"What do you think of them, dearest?" demanded Isabel, as she sallied out with Basil for a final look at Quebec.
"The young lady is the nicest; and the other is well enough, too. She is a good deal like you, but with the sense of humor left out. You've only enough to save you."
"Well, her husband is jolly enough for both of them. He's funnier than you, Basil, and he hasn't any of your little languid airs and affectations. I don't know but I'm a bit disappointed in my choice, darling; but I dare say I shall work out of it. In fact, I don't know but the Colonel is a little too jolly. This drolling everything is rather fatiguing." And having begun, they did not stop till they had taken their friends to pieces. Dismayed then, they hastily reconstructed them, and said that they were among the pleasantest people they ever knew, and they were really very sorry to part with them, and they should do everything to make them have a good time in Boston.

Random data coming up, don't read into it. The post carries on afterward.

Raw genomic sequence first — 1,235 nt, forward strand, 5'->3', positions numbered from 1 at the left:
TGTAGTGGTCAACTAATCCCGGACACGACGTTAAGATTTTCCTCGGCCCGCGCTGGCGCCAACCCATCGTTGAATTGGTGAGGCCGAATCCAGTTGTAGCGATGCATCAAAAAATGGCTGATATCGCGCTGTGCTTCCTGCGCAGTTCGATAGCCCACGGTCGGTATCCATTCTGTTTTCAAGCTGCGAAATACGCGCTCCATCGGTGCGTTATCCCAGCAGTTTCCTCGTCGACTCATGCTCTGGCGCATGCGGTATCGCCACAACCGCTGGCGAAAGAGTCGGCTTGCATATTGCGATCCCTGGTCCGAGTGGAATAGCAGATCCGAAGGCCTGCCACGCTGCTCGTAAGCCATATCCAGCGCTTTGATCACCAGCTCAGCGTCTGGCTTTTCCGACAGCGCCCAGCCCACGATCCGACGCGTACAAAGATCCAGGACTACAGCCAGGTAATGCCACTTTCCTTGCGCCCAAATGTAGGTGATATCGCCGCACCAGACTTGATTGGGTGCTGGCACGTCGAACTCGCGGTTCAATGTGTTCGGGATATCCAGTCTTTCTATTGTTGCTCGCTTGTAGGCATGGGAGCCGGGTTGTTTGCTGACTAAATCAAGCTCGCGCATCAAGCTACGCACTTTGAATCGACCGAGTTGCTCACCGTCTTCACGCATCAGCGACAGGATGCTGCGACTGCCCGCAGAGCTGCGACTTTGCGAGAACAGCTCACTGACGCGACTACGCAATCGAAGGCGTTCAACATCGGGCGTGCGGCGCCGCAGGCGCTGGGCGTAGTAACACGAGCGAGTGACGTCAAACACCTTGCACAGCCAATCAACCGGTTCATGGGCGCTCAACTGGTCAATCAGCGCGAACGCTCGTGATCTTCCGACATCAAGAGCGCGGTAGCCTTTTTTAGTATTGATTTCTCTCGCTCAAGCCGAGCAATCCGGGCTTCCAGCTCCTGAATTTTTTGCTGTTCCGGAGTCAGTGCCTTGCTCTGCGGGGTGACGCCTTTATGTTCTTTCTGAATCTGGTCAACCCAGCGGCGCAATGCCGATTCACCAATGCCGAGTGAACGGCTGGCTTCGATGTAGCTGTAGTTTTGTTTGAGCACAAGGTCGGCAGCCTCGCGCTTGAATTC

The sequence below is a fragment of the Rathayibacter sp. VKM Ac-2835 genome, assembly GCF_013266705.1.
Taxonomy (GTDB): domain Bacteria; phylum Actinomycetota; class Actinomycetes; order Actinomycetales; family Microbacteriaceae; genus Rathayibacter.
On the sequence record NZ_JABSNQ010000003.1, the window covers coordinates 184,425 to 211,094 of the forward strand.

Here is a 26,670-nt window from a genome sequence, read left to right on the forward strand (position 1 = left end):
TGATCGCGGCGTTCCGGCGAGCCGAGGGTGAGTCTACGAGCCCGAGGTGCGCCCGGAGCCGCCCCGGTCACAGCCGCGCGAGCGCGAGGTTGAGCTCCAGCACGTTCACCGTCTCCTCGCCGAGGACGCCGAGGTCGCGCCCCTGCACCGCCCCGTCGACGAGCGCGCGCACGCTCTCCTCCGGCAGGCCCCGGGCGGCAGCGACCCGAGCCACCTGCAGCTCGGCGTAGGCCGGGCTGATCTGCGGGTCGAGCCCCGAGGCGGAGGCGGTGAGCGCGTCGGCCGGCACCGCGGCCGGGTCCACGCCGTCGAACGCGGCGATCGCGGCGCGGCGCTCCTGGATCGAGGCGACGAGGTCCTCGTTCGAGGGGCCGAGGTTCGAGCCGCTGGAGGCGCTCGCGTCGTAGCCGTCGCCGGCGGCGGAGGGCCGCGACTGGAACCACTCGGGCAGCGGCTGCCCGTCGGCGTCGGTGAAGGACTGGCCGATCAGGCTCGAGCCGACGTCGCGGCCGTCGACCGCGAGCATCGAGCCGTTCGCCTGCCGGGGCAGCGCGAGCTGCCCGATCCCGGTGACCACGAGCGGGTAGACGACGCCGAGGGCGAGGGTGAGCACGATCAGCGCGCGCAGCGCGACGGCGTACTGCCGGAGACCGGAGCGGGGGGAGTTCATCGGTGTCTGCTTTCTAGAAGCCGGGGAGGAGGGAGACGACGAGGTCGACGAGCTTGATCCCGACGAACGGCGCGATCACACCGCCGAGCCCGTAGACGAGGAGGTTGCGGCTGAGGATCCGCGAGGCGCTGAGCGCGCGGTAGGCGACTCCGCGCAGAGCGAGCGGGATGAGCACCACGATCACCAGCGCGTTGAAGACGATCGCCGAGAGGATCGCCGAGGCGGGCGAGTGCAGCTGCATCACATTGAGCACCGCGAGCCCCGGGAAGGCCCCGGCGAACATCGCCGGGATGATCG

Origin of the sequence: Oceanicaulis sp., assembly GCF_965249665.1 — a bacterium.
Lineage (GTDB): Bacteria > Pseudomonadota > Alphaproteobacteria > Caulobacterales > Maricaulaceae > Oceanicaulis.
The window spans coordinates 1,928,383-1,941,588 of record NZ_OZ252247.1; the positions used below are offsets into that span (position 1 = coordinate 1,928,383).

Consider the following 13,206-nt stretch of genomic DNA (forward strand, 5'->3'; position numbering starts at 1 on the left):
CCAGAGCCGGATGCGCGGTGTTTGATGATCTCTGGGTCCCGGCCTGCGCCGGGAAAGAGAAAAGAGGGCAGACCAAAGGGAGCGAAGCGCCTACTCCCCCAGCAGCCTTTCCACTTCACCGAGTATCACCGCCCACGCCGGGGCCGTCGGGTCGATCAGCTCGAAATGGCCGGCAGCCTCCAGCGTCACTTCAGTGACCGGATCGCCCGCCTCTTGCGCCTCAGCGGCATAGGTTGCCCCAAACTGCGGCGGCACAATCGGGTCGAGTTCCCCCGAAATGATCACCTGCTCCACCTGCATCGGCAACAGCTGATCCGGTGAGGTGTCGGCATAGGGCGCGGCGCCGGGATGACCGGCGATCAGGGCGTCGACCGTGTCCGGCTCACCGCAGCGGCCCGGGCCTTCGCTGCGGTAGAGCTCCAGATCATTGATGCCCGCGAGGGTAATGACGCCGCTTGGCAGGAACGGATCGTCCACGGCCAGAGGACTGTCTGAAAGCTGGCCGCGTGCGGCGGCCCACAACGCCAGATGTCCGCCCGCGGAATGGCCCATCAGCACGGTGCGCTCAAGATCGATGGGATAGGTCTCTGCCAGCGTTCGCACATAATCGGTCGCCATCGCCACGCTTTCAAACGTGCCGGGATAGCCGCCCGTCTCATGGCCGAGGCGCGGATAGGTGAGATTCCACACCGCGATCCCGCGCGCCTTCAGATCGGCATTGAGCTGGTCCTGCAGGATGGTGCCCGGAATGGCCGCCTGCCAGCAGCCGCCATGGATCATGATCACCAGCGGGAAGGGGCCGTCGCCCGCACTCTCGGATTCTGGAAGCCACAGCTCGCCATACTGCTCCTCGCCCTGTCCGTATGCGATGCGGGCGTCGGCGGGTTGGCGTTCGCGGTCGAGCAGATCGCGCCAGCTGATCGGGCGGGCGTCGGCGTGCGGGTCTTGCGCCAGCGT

They were sauntering towards Durham Terrace, where they leaned long upon the iron parapet and blest themselves with the beauty of the prospect. A tender haze hung upon the landscape and subdued it till the scene was as a dream before them. As in a dream the river lay, and dream-like the shipping moved or rested on its deep, broad bosom. Far off stretched the happy fields with their dim white villages; further still the mellow heights melted into the low hovering heaven. The tinned roofs of the Lower Town twinkled in the morning sun; around them on every hand, on that Monday forenoon when the States were stirring from ocean to ocean in feverish industry, drowsed the gray city within her walls; from the flag-staff of the citadel hung the red banner of Saint George in sleep.
Their hearts were strangely and deeply moved. It seemed to them that they looked upon the last stronghold of the Past, and that afar off to the southward they could hear the marching hosts of the invading Present; and as no young and loving soul can relinquish old things without a pang, they sighed a long, mute farewell to Quebec.
Next summer they would come again, yes; but, ah me! every one knows what next summer is!